Paddle sports safety
Whether you are planning on canoeing or kayaking on a lake, river or ocean, you’ll need to plan your outing based on the environment. Knowing your craft and the appropriate paddle sports safety ensures you’ll have a fun and safe trip.
Handling your craft
Kayaks have a narrower hull and less freeboard (the distance from the waterline to the upper deck level), which can make them somewhat less stable than canoes. However, they can also be easier to maneuver. The trick to handling a kayak is keeping it balanced.
To safely get in or out of a canoe or kayak, it’s important to maintain three points of contact. When one foot is lifted off the water bottom (stepping into the boat) or is lifted off the boat bottom (stepping out onto the water bottom), both hands should be braced on opposite sides of the boat. When you sit, don’t lean to the right or left. Keep your bottom on the seat, distributing your weight equally.
Attempting to stand or move about in a canoe or kayak greatly increases the chance of capsizing, as does any sudden movement. Keep your shoulders inside the boat’s gunwales (upper edges of the sides). When retrieving something from the water, reach with your paddle or guide the boat close to the object so you can grab the item from the water without leaning your shoulders over the gunwale.
Hazards of paddle sports
Canoeists and kayakers have a few things working against them if they have a mishap. They tend to boat in remote areas, far from rescue resources or help from passersby, and frequently paddle alone or with only one other person. Their vessels tend to be relatively unstable and prone to capsizing.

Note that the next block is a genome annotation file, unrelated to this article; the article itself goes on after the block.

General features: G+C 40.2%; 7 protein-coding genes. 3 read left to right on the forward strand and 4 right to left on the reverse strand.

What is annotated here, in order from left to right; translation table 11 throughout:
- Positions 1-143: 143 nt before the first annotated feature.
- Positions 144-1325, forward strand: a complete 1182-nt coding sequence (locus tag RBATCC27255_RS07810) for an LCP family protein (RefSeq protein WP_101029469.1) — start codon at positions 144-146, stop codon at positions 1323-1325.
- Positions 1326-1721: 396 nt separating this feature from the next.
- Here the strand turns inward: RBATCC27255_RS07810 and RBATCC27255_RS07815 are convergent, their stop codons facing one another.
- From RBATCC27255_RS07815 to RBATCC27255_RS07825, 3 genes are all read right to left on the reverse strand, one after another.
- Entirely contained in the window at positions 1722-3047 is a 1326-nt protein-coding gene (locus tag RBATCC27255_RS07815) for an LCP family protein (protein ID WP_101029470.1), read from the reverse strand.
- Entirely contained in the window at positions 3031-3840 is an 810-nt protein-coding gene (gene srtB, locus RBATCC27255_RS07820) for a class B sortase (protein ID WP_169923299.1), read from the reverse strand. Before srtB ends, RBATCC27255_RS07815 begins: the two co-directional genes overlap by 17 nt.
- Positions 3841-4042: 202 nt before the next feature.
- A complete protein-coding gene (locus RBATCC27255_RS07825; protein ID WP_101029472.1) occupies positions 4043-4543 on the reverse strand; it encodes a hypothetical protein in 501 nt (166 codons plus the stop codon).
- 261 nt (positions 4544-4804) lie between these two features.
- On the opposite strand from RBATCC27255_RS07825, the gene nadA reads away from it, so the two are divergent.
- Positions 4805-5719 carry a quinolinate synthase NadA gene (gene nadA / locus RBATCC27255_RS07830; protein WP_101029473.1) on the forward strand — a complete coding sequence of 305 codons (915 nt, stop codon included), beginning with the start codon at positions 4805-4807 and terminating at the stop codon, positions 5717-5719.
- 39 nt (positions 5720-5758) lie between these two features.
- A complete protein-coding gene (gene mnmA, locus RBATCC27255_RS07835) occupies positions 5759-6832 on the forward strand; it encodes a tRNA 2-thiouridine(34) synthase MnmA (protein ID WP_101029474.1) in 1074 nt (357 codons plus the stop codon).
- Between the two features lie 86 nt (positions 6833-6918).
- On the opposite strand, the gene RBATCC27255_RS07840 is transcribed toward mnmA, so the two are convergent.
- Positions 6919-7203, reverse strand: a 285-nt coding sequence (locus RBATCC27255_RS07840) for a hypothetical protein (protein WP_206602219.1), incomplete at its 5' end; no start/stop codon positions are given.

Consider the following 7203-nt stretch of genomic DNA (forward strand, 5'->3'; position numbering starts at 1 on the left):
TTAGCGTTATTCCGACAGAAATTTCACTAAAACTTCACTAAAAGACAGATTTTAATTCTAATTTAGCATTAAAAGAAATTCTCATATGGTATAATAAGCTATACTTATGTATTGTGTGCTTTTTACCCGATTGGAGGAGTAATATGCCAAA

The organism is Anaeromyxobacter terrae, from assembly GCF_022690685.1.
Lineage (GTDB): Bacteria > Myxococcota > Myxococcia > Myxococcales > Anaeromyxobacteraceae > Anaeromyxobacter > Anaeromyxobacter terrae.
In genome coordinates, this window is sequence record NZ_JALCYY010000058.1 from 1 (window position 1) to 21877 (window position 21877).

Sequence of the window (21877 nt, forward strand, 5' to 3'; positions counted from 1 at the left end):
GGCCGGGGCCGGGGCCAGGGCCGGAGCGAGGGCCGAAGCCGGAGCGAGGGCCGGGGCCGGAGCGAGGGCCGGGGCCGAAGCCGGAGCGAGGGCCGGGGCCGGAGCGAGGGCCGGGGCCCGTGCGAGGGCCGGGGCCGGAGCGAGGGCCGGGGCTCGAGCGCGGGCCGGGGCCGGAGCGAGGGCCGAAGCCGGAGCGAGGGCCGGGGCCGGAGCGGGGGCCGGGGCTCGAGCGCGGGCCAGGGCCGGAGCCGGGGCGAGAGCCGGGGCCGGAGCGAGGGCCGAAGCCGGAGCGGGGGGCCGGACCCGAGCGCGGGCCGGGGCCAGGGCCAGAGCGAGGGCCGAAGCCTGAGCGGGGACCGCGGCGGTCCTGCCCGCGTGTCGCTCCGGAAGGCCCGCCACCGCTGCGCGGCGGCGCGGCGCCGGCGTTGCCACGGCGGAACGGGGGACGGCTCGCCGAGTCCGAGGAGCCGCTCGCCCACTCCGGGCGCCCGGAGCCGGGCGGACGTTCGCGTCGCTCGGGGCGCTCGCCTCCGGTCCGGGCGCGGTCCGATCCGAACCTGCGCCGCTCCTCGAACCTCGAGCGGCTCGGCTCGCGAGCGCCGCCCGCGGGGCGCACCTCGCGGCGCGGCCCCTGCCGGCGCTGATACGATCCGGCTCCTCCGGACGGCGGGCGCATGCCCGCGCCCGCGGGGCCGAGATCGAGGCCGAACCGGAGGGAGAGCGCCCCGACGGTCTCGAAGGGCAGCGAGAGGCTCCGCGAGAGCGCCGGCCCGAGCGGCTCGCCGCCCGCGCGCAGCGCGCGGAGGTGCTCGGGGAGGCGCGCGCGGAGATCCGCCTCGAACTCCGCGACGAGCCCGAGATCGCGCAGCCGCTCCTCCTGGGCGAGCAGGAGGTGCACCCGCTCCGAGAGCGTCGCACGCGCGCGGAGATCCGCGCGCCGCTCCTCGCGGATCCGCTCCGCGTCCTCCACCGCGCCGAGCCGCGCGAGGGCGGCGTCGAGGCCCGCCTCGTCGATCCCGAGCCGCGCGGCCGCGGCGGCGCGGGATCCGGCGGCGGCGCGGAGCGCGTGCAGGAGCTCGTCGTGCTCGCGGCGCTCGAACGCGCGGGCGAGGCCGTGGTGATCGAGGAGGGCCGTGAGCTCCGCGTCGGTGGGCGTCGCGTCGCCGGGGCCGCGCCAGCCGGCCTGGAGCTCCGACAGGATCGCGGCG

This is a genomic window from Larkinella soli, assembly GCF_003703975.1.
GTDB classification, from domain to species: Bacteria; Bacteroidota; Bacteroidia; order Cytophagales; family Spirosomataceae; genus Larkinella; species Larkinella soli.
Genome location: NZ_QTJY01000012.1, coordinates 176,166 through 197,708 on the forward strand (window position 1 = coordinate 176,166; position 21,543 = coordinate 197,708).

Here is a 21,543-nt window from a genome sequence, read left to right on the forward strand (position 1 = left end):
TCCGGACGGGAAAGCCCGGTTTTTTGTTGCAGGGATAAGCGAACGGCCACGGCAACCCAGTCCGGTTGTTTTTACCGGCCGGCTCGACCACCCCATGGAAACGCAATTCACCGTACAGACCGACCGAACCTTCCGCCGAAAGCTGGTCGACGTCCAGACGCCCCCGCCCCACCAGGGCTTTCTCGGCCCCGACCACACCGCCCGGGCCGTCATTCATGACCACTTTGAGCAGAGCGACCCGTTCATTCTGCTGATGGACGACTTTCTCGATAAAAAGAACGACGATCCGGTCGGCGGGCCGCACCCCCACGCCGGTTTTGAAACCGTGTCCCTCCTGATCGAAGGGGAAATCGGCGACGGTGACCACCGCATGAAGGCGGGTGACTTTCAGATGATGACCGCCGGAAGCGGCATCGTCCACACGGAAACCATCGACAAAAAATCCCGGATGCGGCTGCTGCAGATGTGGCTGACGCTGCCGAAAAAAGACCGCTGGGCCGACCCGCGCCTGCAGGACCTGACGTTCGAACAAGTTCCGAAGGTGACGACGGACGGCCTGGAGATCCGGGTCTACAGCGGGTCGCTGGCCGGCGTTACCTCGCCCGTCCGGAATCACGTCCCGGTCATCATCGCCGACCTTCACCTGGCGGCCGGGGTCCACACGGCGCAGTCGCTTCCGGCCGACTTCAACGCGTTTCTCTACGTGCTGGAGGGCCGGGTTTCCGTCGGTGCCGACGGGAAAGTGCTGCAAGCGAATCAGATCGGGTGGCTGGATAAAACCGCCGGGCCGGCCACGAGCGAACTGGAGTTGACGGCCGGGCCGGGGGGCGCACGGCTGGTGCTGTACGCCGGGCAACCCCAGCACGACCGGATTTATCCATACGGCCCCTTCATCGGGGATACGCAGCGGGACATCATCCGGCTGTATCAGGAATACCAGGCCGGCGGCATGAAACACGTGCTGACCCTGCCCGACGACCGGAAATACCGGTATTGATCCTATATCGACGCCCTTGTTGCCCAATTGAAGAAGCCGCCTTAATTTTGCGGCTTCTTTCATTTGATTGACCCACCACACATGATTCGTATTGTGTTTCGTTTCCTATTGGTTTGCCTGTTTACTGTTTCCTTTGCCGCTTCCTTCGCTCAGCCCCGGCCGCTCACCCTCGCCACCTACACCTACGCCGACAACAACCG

Paddlers are particularly at risk for entrapment. This dangerous situation occurs in flowing water when a boater becomes snagged on rocks or debris at a hazardous point (referred to as a strainer) and is held under due to severe hydraulics of the water. Regardless of what kind of personal floatation device the boater wears, the cause of death will be drowning (unless the paddler can get free).
Be aware of low-head dams as they pose serious dangers above and below the dam. If you ever get separated from your boat in swift current, float with your feet up and pointed downstream to protect your head and lessen the danger of entrapment.
In a kayak or canoe, you may not be seen by other boaters. Stay close to shore or large stationary objects. Make yourself visible by using bright colors on your kayak, paddles and clothing. Also use reflective tape on your kayak, paddles and life jackets.
At a minimum, wear adequate clothing and pack a spare change of clothes. Use dry bags to carry clothes, first-aid supplies, cell phones, handheld VHF marine radio, GPS, lights and similar equipment.
Have a compass for navigating, a chart to know where you are, and a whistle to attract attention. Consider carrying a spare paddle. A take-apart model stows easily below the deck of your kayak. By all means, have and wear a personal floatation device, preferably a Type III.